Legionella Policy - How-to?
Inadequate Management, lack of training and poor communication were identified as main factors
resulting in many outbreaks of Legionnaires’ Disease.
Therefore, comprehensive management system should be put in place to reduce and control the risk posed by legionella bacteria.
Having a good management policy will allow you to clearly demonstrate that your business is committed to protect your staff and general public visiting your premises. The policy does not need to be very complicated and time consuming, but it must clearly say it who does what, when and how. The policy will only be effective if you and your staff follow it and review it regularly.
Here are the most important sections that will form good management policy:
Policy Statement – sets out your commitment to managing Legionella bacteria effectively, and what you want to achieve.
Example Legionella Management Policy Statement:
“A Company, accepts its responsibility under the Health and Safety at Work etc. Act 1974 and the Control of Substances Hazardous to Health Regulation 2002 (as amended), to take all reasonable precautions to prevent or control the harmful effects of contaminated water to staff, visitors and general public visiting our premises.”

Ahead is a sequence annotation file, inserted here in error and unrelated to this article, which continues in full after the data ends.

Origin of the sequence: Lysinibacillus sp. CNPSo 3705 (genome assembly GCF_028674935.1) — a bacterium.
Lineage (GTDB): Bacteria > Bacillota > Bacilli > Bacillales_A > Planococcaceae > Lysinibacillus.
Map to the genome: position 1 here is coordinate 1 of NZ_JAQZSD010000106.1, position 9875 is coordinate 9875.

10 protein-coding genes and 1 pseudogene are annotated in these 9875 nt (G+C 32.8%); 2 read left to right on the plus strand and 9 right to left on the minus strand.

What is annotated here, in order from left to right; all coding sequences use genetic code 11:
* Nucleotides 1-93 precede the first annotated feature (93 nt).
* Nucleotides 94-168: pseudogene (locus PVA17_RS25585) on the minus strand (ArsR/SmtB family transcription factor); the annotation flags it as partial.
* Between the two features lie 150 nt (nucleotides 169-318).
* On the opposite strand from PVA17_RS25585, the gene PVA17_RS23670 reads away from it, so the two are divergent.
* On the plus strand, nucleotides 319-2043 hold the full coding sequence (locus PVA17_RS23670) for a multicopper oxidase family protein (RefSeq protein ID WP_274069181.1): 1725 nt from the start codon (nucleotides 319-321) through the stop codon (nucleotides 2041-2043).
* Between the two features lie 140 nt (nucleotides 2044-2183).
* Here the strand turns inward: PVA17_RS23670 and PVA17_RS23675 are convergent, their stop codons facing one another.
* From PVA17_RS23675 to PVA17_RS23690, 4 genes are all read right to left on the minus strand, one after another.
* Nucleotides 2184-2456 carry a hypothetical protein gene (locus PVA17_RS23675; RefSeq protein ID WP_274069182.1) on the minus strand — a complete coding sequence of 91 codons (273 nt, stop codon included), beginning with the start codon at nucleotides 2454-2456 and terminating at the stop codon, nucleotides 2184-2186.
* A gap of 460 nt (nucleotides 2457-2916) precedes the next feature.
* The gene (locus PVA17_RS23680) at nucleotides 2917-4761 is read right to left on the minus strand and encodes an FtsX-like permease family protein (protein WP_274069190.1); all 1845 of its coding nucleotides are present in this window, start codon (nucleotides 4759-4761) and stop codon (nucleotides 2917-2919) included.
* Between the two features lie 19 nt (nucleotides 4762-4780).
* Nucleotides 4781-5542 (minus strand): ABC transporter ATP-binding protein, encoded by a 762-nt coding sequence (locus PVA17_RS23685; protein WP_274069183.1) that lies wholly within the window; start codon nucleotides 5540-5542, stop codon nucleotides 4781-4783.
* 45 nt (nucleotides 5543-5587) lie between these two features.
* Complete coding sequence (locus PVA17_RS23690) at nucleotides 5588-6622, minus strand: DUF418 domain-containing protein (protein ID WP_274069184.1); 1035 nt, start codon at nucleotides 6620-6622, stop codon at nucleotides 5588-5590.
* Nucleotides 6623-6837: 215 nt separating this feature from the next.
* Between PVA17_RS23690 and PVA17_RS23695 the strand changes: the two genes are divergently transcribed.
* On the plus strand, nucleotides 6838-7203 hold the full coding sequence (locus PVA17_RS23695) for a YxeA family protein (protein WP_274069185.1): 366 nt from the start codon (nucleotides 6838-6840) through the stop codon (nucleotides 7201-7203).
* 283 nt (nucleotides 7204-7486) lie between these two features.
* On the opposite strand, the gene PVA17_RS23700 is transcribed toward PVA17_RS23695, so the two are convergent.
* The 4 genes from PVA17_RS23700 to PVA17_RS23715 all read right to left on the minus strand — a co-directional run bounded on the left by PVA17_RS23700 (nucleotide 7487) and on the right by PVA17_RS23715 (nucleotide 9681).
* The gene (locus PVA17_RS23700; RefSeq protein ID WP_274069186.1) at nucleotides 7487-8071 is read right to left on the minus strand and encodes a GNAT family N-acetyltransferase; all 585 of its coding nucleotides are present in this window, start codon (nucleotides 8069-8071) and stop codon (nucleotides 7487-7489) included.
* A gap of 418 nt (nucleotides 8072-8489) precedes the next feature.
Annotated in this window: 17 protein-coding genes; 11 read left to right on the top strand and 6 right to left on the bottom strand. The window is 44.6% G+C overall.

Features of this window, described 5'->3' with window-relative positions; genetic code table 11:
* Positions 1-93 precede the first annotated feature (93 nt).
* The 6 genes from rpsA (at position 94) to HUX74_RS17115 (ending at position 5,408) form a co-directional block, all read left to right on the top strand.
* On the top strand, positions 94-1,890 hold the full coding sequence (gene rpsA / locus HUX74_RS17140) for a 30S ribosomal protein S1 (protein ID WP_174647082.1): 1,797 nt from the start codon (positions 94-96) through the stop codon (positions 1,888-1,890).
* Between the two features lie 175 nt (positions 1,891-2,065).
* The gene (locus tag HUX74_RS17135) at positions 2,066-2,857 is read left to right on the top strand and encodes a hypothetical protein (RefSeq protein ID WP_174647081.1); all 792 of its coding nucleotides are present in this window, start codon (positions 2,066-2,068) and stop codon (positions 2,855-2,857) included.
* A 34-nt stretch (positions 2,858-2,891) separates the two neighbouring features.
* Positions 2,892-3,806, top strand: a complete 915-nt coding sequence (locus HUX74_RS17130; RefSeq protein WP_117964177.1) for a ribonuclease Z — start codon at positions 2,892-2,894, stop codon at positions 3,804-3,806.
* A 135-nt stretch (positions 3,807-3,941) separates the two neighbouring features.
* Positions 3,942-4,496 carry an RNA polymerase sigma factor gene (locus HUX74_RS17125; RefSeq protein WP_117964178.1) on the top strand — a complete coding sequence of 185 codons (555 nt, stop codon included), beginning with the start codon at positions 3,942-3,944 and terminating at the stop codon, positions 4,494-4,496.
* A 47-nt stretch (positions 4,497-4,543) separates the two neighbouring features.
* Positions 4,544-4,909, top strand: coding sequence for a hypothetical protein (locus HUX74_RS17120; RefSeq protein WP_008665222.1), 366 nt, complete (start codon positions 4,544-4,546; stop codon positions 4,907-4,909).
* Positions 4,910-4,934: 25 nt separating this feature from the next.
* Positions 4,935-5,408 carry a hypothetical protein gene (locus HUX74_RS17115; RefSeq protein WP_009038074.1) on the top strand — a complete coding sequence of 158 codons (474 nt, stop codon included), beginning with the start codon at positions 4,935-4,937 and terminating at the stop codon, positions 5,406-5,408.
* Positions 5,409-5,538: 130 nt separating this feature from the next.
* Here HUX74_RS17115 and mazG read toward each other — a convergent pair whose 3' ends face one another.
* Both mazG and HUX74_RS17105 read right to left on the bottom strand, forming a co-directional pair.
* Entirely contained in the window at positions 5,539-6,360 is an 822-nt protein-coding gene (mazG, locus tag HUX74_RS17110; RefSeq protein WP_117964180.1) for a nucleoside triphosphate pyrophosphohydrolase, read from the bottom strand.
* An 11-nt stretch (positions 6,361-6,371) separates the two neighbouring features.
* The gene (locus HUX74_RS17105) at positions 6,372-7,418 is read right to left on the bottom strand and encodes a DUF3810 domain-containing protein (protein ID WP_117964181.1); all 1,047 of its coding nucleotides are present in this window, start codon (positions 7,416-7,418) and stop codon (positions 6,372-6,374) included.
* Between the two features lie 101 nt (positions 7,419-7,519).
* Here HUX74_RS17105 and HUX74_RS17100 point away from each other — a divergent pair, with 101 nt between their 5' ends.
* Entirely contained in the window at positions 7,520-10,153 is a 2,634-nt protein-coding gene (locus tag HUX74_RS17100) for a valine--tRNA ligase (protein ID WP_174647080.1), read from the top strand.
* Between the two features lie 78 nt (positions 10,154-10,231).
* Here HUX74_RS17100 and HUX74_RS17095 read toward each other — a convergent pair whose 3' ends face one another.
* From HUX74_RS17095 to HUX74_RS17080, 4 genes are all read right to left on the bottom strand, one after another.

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The responsibility section – sets out who is responsible for Legionella management.
Duty Holder – The person on whom the overall responsibility for the Health and Safety falls (usually Chief Executive, Managing Director, Owner) and has sufficient authority to approve necessary precautions or planned works.
Responsible Person – Person appointed by the Duty Holder to have the responsibility for day to day of the scheme of precautions. The responsible person shall be suitably trained and competent.
Deputy Responsible Person – Person appointed by the Duty Holder to have the responsibility for the day to day operation of the scheme of precautions and be answerable to the Responsible Person and will be will be available should the Responsible Person not be available. The deputy responsible person shall be suitably trained and competent.
Staff – All staff involved in the Management and Control of Legionella within the premises must ensure that all tasks allocated to them are completed and records are fully maintained. All staff involved in Legionella Management must be suitably trained and competent.
The arrangement section – contains the details of what you are going to do in order to achieve the aims set out in your policy statement.
Things to do:
Identify and assess the risks
Where reasonably practicable eliminate the risk ahead of management (COSHH Reg. 2002)
Prepare the site specific written scheme:
Implement the written scheme
Review the management of Legionella on regular basis